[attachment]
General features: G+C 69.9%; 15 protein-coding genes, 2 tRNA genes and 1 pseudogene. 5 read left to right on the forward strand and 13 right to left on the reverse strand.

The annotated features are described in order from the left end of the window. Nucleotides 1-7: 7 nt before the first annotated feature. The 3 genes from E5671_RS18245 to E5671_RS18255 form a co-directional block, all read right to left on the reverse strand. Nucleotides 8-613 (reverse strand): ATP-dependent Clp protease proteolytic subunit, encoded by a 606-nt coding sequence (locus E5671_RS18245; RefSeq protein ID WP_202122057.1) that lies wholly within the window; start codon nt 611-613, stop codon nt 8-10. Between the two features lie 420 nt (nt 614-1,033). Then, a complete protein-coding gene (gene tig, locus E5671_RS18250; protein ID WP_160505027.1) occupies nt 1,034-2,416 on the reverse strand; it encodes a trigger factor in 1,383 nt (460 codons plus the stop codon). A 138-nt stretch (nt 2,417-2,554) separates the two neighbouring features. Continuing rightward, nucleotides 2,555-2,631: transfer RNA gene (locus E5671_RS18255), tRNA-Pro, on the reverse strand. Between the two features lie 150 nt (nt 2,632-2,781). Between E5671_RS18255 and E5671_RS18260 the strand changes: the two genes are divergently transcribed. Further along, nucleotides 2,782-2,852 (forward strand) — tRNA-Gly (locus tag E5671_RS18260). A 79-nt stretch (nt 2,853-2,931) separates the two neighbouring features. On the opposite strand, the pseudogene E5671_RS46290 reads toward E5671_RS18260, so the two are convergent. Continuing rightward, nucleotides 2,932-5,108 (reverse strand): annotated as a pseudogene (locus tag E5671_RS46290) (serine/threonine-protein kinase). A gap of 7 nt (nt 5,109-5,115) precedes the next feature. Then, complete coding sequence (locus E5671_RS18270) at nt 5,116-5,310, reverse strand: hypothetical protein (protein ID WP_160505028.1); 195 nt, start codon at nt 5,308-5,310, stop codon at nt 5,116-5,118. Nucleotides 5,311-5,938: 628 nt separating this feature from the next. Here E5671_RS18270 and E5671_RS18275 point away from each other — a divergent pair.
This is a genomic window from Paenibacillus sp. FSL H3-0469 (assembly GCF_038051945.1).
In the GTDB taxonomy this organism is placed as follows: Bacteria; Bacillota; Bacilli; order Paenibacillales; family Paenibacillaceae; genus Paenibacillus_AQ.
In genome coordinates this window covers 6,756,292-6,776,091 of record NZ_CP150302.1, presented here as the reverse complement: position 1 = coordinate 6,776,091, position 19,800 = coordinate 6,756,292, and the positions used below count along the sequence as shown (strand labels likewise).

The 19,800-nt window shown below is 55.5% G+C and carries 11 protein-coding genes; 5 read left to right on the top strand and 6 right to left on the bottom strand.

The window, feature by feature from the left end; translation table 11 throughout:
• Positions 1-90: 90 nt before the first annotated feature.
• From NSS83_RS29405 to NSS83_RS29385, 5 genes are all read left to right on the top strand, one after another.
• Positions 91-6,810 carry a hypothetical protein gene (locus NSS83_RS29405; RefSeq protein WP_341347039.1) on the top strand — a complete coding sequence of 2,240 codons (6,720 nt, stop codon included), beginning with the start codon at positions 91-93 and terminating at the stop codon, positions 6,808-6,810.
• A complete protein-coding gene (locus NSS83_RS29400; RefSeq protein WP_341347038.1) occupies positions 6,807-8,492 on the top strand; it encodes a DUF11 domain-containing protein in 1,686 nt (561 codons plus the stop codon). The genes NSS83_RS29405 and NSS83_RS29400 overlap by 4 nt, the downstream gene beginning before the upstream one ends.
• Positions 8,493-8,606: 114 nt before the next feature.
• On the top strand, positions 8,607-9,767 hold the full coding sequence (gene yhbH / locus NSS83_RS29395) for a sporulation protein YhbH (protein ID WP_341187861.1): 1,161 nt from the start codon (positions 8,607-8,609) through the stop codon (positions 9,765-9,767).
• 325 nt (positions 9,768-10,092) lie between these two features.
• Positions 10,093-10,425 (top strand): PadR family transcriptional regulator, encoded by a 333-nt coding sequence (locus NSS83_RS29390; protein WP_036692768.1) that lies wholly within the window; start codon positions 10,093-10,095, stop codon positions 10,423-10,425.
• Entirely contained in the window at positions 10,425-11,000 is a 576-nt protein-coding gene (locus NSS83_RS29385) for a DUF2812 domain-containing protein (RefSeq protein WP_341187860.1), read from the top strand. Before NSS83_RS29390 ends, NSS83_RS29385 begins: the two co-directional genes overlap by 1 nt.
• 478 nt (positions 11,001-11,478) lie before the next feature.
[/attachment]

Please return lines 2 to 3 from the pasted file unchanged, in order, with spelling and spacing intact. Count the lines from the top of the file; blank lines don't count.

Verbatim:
The annotated features are described in order from the left end of the window. Nucleotides 1-7: 7 nt before the first annotated feature. The 3 genes from E5671_RS18245 to E5671_RS18255 form a co-directional block, all read right to left on the reverse strand. Nucleotides 8-613 (reverse strand): ATP-dependent Clp protease proteolytic subunit, encoded by a 606-nt coding sequence (locus E5671_RS18245; RefSeq protein ID WP_202122057.1) that lies wholly within the window; start codon nt 611-613, stop codon nt 8-10. Between the two features lie 420 nt (nt 614-1,033). Then, a complete protein-coding gene (gene tig, locus E5671_RS18250; protein ID WP_160505027.1) occupies nt 1,034-2,416 on the reverse strand; it encodes a trigger factor in 1,383 nt (460 codons plus the stop codon). A 138-nt stretch (nt 2,417-2,554) separates the two neighbouring features. Continuing rightward, nucleotides 2,555-2,631: transfer RNA gene (locus E5671_RS18255), tRNA-Pro, on the reverse strand. Between the two features lie 150 nt (nt 2,632-2,781). Between E5671_RS18255 and E5671_RS18260 the strand changes: the two genes are divergently transcribed. Further along, nucleotides 2,782-2,852 (forward strand) — tRNA-Gly (locus tag E5671_RS18260). A 79-nt stretch (nt 2,853-2,931) separates the two neighbouring features. On the opposite strand, the pseudogene E5671_RS46290 reads toward E5671_RS18260, so the two are convergent. Continuing rightward, nucleotides 2,932-5,108 (reverse strand): annotated as a pseudogene (locus tag E5671_RS46290) (serine/threonine-protein kinase). A gap of 7 nt (nt 5,109-5,115) precedes the next feature. Then, complete coding sequence (locus E5671_RS18270) at nt 5,116-5,310, reverse strand: hypothetical protein (protein ID WP_160505028.1); 195 nt, start codon at nt 5,308-5,310, stop codon at nt 5,116-5,118. Nucleotides 5,311-5,938: 628 nt separating this feature from the next. Here E5671_RS18270 and E5671_RS18275 point away from each other — a divergent pair.
This is a genomic window from Paenibacillus sp. FSL H3-0469 (assembly GCF_038051945.1).